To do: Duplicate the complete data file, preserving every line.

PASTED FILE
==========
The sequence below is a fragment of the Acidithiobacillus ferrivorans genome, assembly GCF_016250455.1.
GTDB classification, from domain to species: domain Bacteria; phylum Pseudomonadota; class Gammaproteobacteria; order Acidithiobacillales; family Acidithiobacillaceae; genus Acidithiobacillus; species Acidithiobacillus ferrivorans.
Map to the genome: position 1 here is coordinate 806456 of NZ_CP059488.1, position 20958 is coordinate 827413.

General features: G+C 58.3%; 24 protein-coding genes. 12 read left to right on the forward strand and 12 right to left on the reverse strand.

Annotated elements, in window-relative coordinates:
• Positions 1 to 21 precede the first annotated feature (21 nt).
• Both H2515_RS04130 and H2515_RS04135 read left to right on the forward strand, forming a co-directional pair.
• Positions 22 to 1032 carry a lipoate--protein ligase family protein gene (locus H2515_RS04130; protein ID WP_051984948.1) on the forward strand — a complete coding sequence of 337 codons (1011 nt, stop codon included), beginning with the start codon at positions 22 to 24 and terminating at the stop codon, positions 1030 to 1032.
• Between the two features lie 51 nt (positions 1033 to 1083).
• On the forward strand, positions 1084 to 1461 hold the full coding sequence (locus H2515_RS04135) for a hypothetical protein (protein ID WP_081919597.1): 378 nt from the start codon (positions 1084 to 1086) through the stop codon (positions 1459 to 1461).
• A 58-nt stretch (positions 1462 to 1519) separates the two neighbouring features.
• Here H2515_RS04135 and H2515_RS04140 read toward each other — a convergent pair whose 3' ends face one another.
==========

The sequence below is a fragment of the Acidithiobacillus ferrivorans genome, assembly GCF_016250455.1.
GTDB classification, from domain to species: domain Bacteria; phylum Pseudomonadota; class Gammaproteobacteria; order Acidithiobacillales; family Acidithiobacillaceae; genus Acidithiobacillus; species Acidithiobacillus ferrivorans.
Map to the genome: position 1 here is coordinate 806456 of NZ_CP059488.1, position 20958 is coordinate 827413.

General features: G+C 58.3%; 24 protein-coding genes. 12 read left to right on the forward strand and 12 right to left on the reverse strand.

Annotated elements, in window-relative coordinates:
• Positions 1 to 21 precede the first annotated feature (21 nt).
• Both H2515_RS04130 and H2515_RS04135 read left to right on the forward strand, forming a co-directional pair.
• Positions 22 to 1032 carry a lipoate--protein ligase family protein gene (locus H2515_RS04130; protein ID WP_051984948.1) on the forward strand — a complete coding sequence of 337 codons (1011 nt, stop codon included), beginning with the start codon at positions 22 to 24 and terminating at the stop codon, positions 1030 to 1032.
• Between the two features lie 51 nt (positions 1033 to 1083).
• On the forward strand, positions 1084 to 1461 hold the full coding sequence (locus H2515_RS04135) for a hypothetical protein (protein ID WP_081919597.1): 378 nt from the start codon (positions 1084 to 1086) through the stop codon (positions 1459 to 1461).
• A 58-nt stretch (positions 1462 to 1519) separates the two neighbouring features.
• Here H2515_RS04135 and H2515_RS04140 read toward each other — a convergent pair whose 3' ends face one another.